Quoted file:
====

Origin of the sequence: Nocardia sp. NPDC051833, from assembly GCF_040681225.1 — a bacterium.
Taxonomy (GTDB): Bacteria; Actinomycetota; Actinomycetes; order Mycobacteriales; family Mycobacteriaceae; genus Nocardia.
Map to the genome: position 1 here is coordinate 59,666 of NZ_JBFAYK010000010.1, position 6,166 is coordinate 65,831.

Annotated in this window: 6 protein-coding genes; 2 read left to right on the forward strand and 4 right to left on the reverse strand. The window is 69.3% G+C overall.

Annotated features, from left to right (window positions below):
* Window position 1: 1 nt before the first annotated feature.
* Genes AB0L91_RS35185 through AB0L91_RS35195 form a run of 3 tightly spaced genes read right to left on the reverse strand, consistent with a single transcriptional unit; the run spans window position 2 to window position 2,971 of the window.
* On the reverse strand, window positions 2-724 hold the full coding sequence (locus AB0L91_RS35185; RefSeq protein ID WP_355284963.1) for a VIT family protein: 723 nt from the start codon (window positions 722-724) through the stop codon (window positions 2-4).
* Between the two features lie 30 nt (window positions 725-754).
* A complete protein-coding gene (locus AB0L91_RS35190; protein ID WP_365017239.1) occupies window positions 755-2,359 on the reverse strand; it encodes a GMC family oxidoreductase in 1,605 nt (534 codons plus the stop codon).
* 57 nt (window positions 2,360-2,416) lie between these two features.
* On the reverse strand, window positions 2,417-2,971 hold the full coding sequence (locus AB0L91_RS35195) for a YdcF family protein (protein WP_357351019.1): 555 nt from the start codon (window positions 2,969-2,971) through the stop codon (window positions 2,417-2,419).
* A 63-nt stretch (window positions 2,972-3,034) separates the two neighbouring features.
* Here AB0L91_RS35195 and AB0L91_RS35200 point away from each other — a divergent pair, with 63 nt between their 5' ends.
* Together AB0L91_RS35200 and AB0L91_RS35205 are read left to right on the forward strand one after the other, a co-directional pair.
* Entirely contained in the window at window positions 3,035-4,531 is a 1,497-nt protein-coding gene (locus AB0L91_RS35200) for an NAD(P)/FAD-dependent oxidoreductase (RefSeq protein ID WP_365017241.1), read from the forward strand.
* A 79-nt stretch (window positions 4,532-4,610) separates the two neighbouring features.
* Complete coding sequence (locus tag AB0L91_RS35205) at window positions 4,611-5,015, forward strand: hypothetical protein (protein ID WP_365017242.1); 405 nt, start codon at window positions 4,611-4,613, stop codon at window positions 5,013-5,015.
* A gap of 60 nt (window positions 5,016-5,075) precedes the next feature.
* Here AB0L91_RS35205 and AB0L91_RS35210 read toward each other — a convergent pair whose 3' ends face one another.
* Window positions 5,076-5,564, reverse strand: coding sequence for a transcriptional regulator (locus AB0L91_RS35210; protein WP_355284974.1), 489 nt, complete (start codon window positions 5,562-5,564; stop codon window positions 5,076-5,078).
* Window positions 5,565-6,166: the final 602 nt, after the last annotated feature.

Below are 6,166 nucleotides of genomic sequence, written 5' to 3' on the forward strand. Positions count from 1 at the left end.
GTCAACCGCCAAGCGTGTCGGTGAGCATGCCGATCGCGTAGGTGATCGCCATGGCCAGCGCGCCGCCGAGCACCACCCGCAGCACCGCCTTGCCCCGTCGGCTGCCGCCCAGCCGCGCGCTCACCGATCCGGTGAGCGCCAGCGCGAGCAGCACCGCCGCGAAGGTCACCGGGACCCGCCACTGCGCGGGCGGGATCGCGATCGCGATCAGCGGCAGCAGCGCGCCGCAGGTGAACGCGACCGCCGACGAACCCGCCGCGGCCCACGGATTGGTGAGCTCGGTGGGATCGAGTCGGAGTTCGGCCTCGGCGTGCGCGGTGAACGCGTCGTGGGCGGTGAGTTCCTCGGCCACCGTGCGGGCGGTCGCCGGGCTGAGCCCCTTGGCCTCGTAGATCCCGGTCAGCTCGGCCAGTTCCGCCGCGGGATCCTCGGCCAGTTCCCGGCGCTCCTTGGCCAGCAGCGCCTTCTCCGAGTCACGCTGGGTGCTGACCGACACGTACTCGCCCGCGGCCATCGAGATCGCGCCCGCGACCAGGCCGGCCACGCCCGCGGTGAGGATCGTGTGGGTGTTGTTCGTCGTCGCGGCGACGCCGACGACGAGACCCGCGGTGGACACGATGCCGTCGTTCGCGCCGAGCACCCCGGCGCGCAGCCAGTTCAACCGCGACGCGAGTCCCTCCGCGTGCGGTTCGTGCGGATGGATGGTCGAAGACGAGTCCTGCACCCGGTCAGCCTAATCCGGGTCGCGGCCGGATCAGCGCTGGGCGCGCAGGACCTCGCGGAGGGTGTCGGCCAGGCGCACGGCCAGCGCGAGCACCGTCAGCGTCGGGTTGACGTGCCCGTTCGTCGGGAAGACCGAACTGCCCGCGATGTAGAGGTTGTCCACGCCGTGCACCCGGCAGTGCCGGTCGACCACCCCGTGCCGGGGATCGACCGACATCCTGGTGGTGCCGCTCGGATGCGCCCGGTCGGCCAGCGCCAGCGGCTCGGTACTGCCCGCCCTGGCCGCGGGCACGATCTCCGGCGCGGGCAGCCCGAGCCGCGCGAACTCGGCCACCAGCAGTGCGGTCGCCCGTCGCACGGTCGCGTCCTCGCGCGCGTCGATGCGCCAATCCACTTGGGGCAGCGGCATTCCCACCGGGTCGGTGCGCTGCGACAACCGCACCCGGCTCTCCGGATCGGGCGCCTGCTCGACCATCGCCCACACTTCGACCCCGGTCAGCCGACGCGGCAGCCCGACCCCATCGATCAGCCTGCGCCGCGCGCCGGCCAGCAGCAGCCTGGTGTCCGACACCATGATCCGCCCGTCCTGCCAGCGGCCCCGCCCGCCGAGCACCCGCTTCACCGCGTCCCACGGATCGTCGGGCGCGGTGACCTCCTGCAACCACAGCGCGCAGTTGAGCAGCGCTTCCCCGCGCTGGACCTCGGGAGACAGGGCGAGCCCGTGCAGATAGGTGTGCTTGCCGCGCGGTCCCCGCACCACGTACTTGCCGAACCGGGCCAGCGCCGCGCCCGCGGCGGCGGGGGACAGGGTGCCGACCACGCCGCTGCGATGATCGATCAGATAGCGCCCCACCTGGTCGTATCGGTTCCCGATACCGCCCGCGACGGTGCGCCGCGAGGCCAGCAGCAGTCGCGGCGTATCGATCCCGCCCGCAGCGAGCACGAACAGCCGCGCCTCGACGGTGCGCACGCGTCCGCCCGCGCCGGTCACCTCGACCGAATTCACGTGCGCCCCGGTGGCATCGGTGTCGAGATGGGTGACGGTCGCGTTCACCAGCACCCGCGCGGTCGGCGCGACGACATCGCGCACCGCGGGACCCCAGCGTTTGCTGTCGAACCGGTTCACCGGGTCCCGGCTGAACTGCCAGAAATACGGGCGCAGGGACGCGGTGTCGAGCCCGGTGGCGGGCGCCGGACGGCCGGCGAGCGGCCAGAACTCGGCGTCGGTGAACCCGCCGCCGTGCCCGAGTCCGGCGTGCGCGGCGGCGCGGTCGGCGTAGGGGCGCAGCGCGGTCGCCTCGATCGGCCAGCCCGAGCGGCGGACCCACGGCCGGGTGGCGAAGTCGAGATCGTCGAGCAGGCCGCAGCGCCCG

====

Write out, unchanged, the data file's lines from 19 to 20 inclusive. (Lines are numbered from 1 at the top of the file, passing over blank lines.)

* A gap of 60 nt (window positions 5,016-5,075) precedes the next feature.
* Here AB0L91_RS35205 and AB0L91_RS35210 read toward each other — a convergent pair whose 3' ends face one another.